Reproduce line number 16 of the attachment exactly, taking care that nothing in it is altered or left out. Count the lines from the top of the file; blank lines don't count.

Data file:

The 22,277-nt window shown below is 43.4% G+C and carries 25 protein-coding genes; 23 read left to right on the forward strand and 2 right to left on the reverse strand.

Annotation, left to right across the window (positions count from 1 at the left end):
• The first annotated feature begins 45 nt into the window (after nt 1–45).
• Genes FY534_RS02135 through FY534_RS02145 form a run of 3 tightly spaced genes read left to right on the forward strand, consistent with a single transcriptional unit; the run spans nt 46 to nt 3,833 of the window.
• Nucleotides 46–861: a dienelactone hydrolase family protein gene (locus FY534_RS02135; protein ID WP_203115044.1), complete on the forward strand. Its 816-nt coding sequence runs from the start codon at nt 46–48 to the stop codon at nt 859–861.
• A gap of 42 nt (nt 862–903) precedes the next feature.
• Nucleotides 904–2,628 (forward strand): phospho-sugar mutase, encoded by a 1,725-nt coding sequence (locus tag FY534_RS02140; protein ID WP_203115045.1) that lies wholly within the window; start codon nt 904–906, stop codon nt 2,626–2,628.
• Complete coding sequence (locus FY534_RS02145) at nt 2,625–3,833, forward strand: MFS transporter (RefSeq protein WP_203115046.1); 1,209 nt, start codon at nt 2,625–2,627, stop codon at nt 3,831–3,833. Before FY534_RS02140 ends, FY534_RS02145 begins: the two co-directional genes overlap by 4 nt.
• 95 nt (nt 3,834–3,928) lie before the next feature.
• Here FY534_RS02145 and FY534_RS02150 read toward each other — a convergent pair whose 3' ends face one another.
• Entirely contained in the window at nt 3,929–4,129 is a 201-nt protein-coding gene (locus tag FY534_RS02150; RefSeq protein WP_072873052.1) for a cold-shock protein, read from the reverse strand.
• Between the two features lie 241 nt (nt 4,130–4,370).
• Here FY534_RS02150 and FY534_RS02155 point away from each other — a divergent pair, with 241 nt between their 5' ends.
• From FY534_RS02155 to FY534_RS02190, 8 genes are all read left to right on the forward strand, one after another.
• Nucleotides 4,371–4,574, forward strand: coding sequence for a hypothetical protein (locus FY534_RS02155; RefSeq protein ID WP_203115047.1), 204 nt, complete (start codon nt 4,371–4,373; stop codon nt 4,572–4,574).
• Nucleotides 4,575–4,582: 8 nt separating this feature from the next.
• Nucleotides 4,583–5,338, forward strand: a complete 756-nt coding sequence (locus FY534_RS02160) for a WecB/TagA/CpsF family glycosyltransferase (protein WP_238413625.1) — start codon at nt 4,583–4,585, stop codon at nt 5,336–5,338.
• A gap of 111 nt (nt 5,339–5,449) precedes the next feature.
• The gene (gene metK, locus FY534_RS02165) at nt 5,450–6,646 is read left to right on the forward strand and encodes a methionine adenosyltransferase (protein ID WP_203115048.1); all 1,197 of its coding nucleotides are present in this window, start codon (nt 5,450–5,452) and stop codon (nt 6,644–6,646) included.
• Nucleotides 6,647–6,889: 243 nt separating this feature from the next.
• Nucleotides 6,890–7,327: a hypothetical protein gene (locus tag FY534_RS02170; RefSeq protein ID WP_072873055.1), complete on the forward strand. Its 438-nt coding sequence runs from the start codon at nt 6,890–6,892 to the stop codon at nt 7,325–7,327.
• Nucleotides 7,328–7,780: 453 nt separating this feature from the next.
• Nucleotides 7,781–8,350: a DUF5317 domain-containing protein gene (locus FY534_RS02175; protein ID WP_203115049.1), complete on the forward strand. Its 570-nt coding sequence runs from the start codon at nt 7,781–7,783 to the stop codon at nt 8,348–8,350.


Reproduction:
• Nucleotides 4,575–4,582: 8 nt separating this feature from the next.